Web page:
Giulietta debuted in April 2018, and right out of the gate, it received rave reviews. As a restaurant critic and writer for many years, I’d witnessed this frenzy before – throngs of self-described “foodies” and “experts” extolling the virtues of a new eatery, swearing that it was the best. Rarely do I agree.
Giulietta however, absolutely lives up to the hype. And then some.
The fortuitous pairing of Chef Rob Rossi (his Bestellen was in this location for five years) and David Minicucci - also partners on L’Unità Enoteca - culminates in an elevated, exhilarating restaurant experience – from food to wine to service - that you’ll return for as soon as a table’s available.
Provisions & Tipples
While Giulietta is indeed an Italian restaurant, it’s unlike the usual suspects you frequent. Sure, there’s pizza and pasta on the menu, but you won’t find these items at your local haunt:
- Olive all’ Ascolana ($9)
Fried Castelvetrano olives wrapped with sausage
- Trippa alla Romana ($15)
Roman-style braised tripe with tomato, Pecorino, and breadcrumbs
- Fritti Romani ($14)
Fried fior di latte, sage, anchovy, and lemon
- Tonnarelli Cacio E Pepe ($23)
Traditional long Roman pasta with Kampot black pepper & Pecorino
- Cotoletta Di Capone ($29)
Voltigeur Farms capon 'in padella' (pan-fried) served with local greens & giardiniera.
Think authentic Italian fare without the airfare.
And get to know Toni Weber, a somm who hones in on what you desire, without having to utter a word.
Misticanza Di Bietola ($16)
I don’t know why it’s so difficult to get a mesmerizing salad in restaurants, but it’s a rare thing. This mélange of slightly softened swiss chard, slivers of curled, honey roasted parsnips, raw sunflower seeds, and light dusting of Grana Padano, is downright rapturous. A salad that good? Yessss.
Carne Cruda Al 'Pissala' ($19)
The chunky, rustic beef arrives with such a deep red hue, you’ll swear an Insta flter’s been added. The sumptuous meat mingles with conserva di cipolla (preserved onion) and briny caper-anchovy sauce. Masterful finishing touches: quivering raw hen's egg on top, and elongated slip of Sardinian “Carta di Musica,” a paper-thin yeast-free bread on the side to scoop up Every. Last. Bit.
Girasole Ravioli ($25)
Housemade pastas are made with great care and reverence here, so it’s no surprise that dishes like this - Smoked ricotta enveloped in round packets of tender, plump dough, surrounded in a rich butter sauce crowded with fresh spring peas and guanciale, and finished with a sprinkling of Pecorino Romano - will have you back on the carb wagon in no time.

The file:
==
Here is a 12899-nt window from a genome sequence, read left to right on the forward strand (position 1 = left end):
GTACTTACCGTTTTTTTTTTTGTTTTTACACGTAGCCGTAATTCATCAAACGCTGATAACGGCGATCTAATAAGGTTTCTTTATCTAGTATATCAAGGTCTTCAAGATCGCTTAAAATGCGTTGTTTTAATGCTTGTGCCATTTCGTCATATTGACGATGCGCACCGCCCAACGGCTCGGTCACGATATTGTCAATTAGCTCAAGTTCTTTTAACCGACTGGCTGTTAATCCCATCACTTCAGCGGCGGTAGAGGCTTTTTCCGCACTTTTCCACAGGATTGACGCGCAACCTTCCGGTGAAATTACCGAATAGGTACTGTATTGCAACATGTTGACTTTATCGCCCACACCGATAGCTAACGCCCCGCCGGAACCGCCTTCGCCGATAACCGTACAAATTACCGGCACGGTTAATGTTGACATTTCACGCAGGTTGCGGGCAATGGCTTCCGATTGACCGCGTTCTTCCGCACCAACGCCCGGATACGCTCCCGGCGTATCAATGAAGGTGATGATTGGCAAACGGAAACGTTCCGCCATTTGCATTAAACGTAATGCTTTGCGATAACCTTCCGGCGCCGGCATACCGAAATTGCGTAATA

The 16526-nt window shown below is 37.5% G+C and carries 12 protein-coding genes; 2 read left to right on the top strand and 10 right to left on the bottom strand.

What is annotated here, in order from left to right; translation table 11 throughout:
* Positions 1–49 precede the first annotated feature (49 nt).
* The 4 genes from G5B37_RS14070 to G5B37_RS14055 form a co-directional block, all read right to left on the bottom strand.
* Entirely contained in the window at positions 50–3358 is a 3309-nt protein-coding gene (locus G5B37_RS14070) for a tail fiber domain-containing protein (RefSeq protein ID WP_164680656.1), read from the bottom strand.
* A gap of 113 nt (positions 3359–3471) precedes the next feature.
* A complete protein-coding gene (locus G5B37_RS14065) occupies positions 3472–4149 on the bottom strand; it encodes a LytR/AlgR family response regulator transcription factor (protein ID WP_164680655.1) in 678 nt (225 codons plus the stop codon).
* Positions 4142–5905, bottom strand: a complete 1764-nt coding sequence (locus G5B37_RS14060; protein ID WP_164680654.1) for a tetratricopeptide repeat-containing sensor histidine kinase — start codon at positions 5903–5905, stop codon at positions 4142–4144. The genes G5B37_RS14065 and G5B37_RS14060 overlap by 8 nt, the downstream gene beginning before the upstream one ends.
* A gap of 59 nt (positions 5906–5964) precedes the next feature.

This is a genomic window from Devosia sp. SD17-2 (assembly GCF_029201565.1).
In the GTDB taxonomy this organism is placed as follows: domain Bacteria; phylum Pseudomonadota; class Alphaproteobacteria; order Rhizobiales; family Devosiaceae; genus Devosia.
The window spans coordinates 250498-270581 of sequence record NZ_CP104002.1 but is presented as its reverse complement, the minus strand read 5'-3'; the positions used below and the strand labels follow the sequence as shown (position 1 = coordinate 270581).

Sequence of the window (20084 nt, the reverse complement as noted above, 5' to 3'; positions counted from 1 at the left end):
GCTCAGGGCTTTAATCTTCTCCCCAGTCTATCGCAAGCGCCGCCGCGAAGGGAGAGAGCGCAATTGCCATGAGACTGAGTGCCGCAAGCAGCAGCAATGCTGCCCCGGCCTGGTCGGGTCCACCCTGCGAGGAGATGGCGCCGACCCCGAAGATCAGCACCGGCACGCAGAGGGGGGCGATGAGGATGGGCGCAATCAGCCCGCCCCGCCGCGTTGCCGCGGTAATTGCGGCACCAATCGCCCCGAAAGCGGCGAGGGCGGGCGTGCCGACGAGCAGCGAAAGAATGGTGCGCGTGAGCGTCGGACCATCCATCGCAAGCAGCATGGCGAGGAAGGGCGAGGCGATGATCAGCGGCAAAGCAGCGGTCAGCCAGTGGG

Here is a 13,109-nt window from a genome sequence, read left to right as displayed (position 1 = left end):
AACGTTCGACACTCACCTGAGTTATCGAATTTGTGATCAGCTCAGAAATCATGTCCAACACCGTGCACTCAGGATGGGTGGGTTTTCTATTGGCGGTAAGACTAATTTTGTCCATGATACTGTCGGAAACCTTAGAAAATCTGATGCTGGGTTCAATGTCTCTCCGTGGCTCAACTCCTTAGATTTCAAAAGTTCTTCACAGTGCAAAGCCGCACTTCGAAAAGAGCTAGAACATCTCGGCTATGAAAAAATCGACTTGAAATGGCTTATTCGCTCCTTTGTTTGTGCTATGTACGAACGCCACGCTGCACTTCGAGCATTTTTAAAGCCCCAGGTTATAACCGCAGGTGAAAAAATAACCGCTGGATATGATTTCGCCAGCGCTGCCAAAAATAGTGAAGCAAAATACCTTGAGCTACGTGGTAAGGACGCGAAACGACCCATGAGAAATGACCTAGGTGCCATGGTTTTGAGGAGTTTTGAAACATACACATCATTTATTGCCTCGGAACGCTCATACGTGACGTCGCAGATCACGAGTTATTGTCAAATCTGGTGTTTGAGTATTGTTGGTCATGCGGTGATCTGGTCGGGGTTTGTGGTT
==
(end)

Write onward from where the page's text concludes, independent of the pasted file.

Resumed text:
Polpo E Fagioli ($24)
Toothsome grilled octopus, al dente cannellini beans, and herbaceous salsa verde is a marriage made in heaven - and on College St. near Rusholme.
Braciola Di Maiale ($42)
A heritage pork chop of Flintstone magnitude arrives covered in toasted fennel seeds, atop a pool of top-notch olive oil, with a fortunella mostarda on the side. The kumquat condiment delivers a sweet, sour tang. Interesting yes, but this rich hunk o’ meat doesn’t need any accoutrements.
Torta Della Nonna ($12)
A refined wildflower honey and pine nut tart with mascarpone cream is the perfect ending. Tip: So is an ounce of Vecchio Amaro del Capo ($9).
The minimalist, streamlined design by Guido Costantino of Guido Costantino Projects Inc. (you know their work from eateries such as Buca Yorkville, Bar Buca Eglinton, Biscottera Forno Cultura Union Station,) is a mix of metal, concrete and wood – long, slim banquettes on thin legs, covered in soft leather the colour of Beaujolais; LED lights on barely-there curved white rods; blonde wood chairs with thick rope loop backs. You won’t find any paintings, posters or other decorative touches - when you’ve got such sleek Italian furniture and simple yet extraordinary fare, you don’t need anything else.
The long space has capacity for 90, with various seating options throughout: An intimate grouping of tables in front near the window, and long bar set front-to-middle, across from a glassed-in walk-in with precious produce and products fully on display. Booths and banquettes make up the majority of the middle space. But it’s the chef’s bar in back that’s the place to be. Dinner and a show.
Chef Rob Rossi, David Minicucci
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972 College St. - Dufferin Grove
Come on in
Please be seated
The restaurant accommodates 90 guests.